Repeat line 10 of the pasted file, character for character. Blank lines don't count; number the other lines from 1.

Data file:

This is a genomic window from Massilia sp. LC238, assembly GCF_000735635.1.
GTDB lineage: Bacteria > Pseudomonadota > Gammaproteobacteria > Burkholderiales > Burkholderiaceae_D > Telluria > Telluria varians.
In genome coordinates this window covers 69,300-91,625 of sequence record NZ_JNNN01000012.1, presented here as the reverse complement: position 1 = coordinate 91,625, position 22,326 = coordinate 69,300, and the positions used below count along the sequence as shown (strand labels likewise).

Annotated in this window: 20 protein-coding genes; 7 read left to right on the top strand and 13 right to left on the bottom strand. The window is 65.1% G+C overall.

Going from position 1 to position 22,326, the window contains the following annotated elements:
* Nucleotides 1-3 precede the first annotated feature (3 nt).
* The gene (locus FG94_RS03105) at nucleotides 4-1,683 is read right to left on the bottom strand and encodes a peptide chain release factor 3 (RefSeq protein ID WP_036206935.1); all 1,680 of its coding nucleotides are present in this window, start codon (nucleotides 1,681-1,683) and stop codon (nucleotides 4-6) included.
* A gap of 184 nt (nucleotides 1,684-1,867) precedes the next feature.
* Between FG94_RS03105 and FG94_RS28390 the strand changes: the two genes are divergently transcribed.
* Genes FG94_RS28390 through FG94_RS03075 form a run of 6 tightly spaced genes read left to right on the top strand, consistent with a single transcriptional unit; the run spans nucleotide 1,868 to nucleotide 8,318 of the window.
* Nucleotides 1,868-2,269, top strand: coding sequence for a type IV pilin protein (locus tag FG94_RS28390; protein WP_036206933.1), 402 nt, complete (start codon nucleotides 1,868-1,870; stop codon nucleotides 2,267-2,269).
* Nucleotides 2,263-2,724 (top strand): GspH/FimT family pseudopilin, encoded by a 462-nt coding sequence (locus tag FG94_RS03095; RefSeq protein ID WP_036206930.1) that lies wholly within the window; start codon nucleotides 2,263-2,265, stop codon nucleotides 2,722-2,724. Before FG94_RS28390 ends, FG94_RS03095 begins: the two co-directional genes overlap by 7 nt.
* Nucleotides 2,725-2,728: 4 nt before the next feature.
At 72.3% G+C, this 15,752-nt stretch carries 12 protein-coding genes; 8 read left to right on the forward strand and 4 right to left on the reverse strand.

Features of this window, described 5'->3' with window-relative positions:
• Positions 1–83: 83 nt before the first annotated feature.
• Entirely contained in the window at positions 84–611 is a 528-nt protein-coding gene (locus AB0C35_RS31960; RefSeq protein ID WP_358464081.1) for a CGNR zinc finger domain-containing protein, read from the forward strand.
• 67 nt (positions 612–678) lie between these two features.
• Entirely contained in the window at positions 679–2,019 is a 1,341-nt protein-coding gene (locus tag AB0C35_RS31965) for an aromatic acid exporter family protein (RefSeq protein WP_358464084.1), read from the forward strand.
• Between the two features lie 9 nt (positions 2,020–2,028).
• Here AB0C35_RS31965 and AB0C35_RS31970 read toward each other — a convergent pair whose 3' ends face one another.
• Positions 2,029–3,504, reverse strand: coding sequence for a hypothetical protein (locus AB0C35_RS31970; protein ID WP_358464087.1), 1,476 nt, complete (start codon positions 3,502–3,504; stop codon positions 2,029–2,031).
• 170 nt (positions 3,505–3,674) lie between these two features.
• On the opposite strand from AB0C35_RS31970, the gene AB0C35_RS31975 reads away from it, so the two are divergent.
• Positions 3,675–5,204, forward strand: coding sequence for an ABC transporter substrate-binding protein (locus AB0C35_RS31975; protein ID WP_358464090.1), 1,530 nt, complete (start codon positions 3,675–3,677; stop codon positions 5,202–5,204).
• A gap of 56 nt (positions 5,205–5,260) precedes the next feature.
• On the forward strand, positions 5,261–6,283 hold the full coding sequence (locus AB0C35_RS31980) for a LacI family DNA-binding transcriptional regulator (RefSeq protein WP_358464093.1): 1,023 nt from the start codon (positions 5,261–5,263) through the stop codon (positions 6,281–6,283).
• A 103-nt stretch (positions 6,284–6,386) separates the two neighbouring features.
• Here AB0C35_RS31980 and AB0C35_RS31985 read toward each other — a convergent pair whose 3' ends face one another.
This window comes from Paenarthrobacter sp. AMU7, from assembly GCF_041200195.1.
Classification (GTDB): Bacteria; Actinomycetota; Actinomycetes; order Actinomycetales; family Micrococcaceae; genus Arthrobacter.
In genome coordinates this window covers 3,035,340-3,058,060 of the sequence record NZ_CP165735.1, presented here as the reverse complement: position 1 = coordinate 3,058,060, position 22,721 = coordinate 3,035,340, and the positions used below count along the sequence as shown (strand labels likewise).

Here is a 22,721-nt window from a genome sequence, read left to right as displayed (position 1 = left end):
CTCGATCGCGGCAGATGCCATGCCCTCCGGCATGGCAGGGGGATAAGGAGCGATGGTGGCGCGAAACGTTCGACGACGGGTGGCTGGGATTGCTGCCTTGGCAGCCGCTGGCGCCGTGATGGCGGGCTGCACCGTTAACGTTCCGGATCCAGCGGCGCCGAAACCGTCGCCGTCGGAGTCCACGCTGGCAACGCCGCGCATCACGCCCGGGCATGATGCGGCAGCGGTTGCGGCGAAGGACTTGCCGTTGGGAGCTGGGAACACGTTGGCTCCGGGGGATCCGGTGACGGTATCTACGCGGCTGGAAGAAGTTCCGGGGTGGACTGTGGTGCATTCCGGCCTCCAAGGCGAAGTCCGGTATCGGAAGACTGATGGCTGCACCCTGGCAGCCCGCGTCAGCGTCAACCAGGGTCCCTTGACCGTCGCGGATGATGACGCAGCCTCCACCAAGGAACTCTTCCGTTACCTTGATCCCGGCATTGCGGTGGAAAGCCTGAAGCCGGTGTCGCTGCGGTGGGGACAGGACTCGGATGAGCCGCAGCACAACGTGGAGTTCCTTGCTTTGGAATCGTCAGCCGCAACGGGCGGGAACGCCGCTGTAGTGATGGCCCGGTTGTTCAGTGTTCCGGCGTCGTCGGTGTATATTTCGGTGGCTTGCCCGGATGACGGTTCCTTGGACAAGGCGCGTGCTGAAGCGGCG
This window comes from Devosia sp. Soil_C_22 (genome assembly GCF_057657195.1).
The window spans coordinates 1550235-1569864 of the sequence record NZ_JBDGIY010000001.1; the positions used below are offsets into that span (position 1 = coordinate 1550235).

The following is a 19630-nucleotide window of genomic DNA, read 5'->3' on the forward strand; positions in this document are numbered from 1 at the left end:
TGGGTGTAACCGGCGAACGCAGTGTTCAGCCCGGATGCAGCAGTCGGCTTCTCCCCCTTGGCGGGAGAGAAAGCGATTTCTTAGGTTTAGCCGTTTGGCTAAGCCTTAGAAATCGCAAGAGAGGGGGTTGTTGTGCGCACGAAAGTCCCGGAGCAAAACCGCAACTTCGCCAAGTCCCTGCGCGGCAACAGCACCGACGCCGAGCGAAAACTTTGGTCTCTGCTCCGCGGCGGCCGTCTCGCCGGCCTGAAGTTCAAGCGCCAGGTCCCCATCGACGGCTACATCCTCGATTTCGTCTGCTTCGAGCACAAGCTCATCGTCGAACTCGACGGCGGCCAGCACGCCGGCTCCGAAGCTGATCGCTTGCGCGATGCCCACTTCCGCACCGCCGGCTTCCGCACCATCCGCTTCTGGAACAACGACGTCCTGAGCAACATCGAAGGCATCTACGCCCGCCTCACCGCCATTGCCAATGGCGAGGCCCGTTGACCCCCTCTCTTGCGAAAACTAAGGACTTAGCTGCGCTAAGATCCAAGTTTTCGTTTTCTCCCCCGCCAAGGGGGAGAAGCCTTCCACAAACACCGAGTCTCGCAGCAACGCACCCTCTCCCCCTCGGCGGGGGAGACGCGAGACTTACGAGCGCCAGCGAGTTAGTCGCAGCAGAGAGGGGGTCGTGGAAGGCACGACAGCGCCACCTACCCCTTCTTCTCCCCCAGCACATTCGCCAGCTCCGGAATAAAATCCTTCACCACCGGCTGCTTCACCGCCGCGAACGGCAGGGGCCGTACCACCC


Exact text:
* Genes FG94_RS28390 through FG94_RS03075 form a run of 6 tightly spaced genes read left to right on the top strand, consistent with a single transcriptional unit; the run spans nucleotide 1,868 to nucleotide 8,318 of the window.